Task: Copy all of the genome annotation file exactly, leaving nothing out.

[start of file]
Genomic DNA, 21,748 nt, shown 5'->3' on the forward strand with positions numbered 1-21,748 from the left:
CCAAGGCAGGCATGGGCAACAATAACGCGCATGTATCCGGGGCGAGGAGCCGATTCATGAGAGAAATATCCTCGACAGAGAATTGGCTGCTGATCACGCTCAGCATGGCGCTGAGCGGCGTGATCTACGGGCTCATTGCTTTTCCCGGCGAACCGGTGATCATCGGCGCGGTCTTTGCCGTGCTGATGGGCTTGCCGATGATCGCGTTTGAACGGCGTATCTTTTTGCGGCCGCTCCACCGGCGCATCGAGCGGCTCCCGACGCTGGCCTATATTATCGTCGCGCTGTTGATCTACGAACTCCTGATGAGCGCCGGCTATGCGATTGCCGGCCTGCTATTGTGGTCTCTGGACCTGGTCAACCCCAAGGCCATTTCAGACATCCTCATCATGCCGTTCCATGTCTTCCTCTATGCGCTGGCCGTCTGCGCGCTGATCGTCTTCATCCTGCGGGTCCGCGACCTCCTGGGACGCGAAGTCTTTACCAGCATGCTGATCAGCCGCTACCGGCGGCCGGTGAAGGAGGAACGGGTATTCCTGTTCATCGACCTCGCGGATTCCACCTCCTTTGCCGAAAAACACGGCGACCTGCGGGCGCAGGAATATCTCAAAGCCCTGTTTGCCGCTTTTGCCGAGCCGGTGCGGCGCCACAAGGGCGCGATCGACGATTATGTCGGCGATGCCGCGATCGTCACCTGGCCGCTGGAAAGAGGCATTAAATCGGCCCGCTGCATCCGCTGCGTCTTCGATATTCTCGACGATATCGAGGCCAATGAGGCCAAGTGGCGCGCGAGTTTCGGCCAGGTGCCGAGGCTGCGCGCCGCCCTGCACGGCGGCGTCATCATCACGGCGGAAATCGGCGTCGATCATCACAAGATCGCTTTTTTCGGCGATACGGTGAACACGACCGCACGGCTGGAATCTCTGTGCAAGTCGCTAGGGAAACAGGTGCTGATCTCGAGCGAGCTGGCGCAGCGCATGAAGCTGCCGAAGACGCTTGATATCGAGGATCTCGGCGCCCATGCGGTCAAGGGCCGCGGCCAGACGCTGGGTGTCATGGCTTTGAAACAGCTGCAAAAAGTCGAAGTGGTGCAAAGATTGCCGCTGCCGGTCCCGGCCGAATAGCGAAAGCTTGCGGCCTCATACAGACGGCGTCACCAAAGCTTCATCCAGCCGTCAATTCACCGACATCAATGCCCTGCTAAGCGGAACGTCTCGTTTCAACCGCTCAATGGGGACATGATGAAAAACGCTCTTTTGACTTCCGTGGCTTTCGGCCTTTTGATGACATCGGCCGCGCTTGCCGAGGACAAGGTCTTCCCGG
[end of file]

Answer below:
Genomic DNA, 21,748 nt, shown 5'->3' on the forward strand with positions numbered 1-21,748 from the left:
CCAAGGCAGGCATGGGCAACAATAACGCGCATGTATCCGGGGCGAGGAGCCGATTCATGAGAGAAATATCCTCGACAGAGAATTGGCTGCTGATCACGCTCAGCATGGCGCTGAGCGGCGTGATCTACGGGCTCATTGCTTTTCCCGGCGAACCGGTGATCATCGGCGCGGTCTTTGCCGTGCTGATGGGCTTGCCGATGATCGCGTTTGAACGGCGTATCTTTTTGCGGCCGCTCCACCGGCGCATCGAGCGGCTCCCGACGCTGGCCTATATTATCGTCGCGCTGTTGATCTACGAACTCCTGATGAGCGCCGGCTATGCGATTGCCGGCCTGCTATTGTGGTCTCTGGACCTGGTCAACCCCAAGGCCATTTCAGACATCCTCATCATGCCGTTCCATGTCTTCCTCTATGCGCTGGCCGTCTGCGCGCTGATCGTCTTCATCCTGCGGGTCCGCGACCTCCTGGGACGCGAAGTCTTTACCAGCATGCTGATCAGCCGCTACCGGCGGCCGGTGAAGGAGGAACGGGTATTCCTGTTCATCGACCTCGCGGATTCCACCTCCTTTGCCGAAAAACACGGCGACCTGCGGGCGCAGGAATATCTCAAAGCCCTGTTTGCCGCTTTTGCCGAGCCGGTGCGGCGCCACAAGGGCGCGATCGACGATTATGTCGGCGATGCCGCGATCGTCACCTGGCCGCTGGAAAGAGGCATTAAATCGGCCCGCTGCATCCGCTGCGTCTTCGATATTCTCGACGATATCGAGGCCAATGAGGCCAAGTGGCGCGCGAGTTTCGGCCAGGTGCCGAGGCTGCGCGCCGCCCTGCACGGCGGCGTCATCATCACGGCGGAAATCGGCGTCGATCATCACAAGATCGCTTTTTTCGGCGATACGGTGAACACGACCGCACGGCTGGAATCTCTGTGCAAGTCGCTAGGGAAACAGGTGCTGATCTCGAGCGAGCTGGCGCAGCGCATGAAGCTGCCGAAGACGCTTGATATCGAGGATCTCGGCGCCCATGCGGTCAAGGGCCGCGGCCAGACGCTGGGTGTCATGGCTTTGAAACAGCTGCAAAAAGTCGAAGTGGTGCAAAGATTGCCGCTGCCGGTCCCGGCCGAATAGCGAAAGCTTGCGGCCTCATACAGACGGCGTCACCAAAGCTTCATCCAGCCGTCAATTCACCGACATCAATGCCCTGCTAAGCGGAACGTCTCGTTTCAACCGCTCAATGGGGACATGATGAAAAACGCTCTTTTGACTTCCGTGGCTTTCGGCCTTTTGATGACATCGGCCGCGCTTGCCGAGGACAAGGTCTTCCCGG